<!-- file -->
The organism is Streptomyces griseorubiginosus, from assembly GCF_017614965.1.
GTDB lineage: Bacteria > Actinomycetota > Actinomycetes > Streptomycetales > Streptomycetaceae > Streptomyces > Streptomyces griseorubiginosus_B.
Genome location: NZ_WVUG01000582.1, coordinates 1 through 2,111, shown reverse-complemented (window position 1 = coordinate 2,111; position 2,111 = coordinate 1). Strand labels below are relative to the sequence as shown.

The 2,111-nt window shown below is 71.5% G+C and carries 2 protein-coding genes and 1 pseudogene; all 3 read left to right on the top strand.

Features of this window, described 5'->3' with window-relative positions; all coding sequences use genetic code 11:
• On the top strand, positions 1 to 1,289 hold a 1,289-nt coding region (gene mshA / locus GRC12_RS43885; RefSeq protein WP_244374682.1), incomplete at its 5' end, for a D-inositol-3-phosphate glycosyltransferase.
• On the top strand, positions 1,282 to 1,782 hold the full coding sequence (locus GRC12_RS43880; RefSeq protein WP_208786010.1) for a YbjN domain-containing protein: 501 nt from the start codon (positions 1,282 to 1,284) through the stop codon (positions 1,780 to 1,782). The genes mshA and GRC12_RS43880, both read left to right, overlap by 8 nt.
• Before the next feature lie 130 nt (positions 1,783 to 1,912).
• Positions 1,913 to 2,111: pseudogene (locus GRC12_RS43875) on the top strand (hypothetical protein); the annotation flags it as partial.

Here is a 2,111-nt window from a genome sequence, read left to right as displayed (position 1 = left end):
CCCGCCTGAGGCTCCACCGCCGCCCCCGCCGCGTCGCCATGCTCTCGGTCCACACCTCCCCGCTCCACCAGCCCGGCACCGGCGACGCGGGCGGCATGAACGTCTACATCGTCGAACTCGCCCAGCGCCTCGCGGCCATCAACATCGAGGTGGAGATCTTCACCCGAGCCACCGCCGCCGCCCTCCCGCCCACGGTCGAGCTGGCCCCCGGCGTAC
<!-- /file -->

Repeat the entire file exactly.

The organism is Streptomyces griseorubiginosus, from assembly GCF_017614965.1.
GTDB lineage: Bacteria > Actinomycetota > Actinomycetes > Streptomycetales > Streptomycetaceae > Streptomyces > Streptomyces griseorubiginosus_B.
Genome location: NZ_WVUG01000582.1, coordinates 1 through 2,111, shown reverse-complemented (window position 1 = coordinate 2,111; position 2,111 = coordinate 1). Strand labels below are relative to the sequence as shown.

The 2,111-nt window shown below is 71.5% G+C and carries 2 protein-coding genes and 1 pseudogene; all 3 read left to right on the top strand.

Features of this window, described 5'->3' with window-relative positions; all coding sequences use genetic code 11:
• On the top strand, positions 1 to 1,289 hold a 1,289-nt coding region (gene mshA / locus GRC12_RS43885; RefSeq protein WP_244374682.1), incomplete at its 5' end, for a D-inositol-3-phosphate glycosyltransferase.
• On the top strand, positions 1,282 to 1,782 hold the full coding sequence (locus GRC12_RS43880; RefSeq protein WP_208786010.1) for a YbjN domain-containing protein: 501 nt from the start codon (positions 1,282 to 1,284) through the stop codon (positions 1,780 to 1,782). The genes mshA and GRC12_RS43880, both read left to right, overlap by 8 nt.
• Before the next feature lie 130 nt (positions 1,783 to 1,912).
• Positions 1,913 to 2,111: pseudogene (locus GRC12_RS43875) on the top strand (hypothetical protein); the annotation flags it as partial.

Here is a 2,111-nt window from a genome sequence, read left to right as displayed (position 1 = left end):
CCCGCCTGAGGCTCCACCGCCGCCCCCGCCGCGTCGCCATGCTCTCGGTCCACACCTCCCCGCTCCACCAGCCCGGCACCGGCGACGCGGGCGGCATGAACGTCTACATCGTCGAACTCGCCCAGCGCCTCGCGGCCATCAACATCGAGGTGGAGATCTTCACCCGAGCCACCGCCGCCGCCCTCCCGCCCACGGTCGAGCTGGCCCCCGGCGTAC